Sgt. Eli Warren Burkett of Co. D 17th Ga. of Benning's Brigade described a battle but failed to name it. Can you tell me what battle this is?
"About five o'clock in the evening the order was given: 'Forward Guide, Center March, Charge bayonets*" Up to the crest of the hill we went at a double quick, but when we came into view on the top of the ridge we met such a perfect storm of lead right in our faces that the whole Bde. literally staggered backward several spaces as though pushed by a tornado. The dead lay in heaps, and two minutes in that position would have meant utter annihilation. Just for one moment we faltered, then the cry of Maj. Sorrell, 'Forward Alabamians, Forward!" and we swept forward with wild cheers over the crest and down the slope, although at every step one brave one fell, we did not falter. Just as we reached it [a deep ravine] we poured a volley into the front lines of the Yankees, and then some of the more active ones cleared it with a bound; others jumped in and scrambled up the opposite side. Immedately in front of me was a log or piece of timber thrown across. I crossed on it as did many others."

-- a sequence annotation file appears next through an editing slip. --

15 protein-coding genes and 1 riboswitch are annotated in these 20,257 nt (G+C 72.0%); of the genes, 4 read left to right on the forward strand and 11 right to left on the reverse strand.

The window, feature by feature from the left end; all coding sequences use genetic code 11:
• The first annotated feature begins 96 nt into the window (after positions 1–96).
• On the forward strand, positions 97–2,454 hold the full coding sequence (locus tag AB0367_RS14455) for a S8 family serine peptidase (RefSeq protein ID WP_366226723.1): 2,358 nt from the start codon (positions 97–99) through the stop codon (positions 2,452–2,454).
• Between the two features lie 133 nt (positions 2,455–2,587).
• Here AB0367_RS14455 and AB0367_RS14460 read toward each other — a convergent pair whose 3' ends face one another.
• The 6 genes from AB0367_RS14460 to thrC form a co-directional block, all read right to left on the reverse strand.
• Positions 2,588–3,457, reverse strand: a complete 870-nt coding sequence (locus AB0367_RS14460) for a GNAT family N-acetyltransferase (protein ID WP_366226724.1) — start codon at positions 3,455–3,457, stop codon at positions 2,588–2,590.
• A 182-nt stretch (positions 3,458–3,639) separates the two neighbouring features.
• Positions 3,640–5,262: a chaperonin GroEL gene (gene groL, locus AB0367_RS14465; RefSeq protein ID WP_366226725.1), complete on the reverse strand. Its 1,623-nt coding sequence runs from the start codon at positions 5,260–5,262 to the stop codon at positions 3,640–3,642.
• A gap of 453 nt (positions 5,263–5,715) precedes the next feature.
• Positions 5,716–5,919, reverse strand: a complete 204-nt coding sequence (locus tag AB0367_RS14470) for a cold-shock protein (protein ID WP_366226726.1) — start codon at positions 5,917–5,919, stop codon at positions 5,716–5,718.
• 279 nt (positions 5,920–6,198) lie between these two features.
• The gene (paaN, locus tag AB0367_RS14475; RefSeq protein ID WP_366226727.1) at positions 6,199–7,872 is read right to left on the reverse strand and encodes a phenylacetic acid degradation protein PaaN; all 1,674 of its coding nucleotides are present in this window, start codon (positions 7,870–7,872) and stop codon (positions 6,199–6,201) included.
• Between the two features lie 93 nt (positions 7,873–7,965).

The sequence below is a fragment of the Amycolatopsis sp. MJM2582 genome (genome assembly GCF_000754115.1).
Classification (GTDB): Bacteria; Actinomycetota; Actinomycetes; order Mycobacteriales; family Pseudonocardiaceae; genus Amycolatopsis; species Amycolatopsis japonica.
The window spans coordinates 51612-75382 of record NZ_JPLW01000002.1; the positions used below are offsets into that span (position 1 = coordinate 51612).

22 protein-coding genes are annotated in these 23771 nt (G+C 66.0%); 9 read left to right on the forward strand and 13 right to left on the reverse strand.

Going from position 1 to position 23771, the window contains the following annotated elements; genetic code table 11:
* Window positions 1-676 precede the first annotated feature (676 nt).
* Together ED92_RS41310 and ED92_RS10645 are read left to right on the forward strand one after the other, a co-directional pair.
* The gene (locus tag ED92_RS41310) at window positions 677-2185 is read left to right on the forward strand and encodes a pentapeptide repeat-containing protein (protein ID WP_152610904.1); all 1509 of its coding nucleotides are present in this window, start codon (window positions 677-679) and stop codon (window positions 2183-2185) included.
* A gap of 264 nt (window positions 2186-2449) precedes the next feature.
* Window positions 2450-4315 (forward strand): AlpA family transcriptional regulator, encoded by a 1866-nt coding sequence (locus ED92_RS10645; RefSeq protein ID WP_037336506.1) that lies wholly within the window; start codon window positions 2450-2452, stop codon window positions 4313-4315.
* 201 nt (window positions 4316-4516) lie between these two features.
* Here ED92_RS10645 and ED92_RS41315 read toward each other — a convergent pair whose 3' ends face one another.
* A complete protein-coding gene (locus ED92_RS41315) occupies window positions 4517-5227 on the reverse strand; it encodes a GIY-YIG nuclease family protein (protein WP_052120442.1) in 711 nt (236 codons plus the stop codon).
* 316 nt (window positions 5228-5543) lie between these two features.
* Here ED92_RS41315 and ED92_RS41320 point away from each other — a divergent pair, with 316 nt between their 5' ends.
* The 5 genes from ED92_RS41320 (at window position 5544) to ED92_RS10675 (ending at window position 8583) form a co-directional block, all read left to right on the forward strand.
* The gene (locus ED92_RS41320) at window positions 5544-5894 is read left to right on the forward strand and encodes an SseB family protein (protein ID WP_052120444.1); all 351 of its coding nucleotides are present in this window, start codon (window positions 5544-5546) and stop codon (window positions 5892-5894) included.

By the time we had gotten across, the front line broken by outfire frightened by our screams which sounded like thorty thousand wildcats we had reached their second line and thrown them into confusion and they, panic stricken, left their works and crowded to the top of the hill, and then commenced a scene that only the pen of an Abbot or Victor Hugeo could describe. The assaulting column consisted of six Bde's, ours occupying the extreme right of the line, and each Bde. had been successful. And the enemy, completely routed at every point, now lost all ordered and every man only thought of saving himself. They threw down their arms and ran in one grand mass, out of the woods and down the valley beyond. In vain their officers tried to rally them. They could not stand the terrible fire poured into them. We ran over their artillery, killing the gunners at their guns, and as this continued mass of fugitives filed down the long open valley, we kept close to them and shot them down by the hundreds and thousands. We were so close to them that pistol did as much good as guns, and we could not miss them for they were at least twnty deep, and very few of them offering to fire a shot."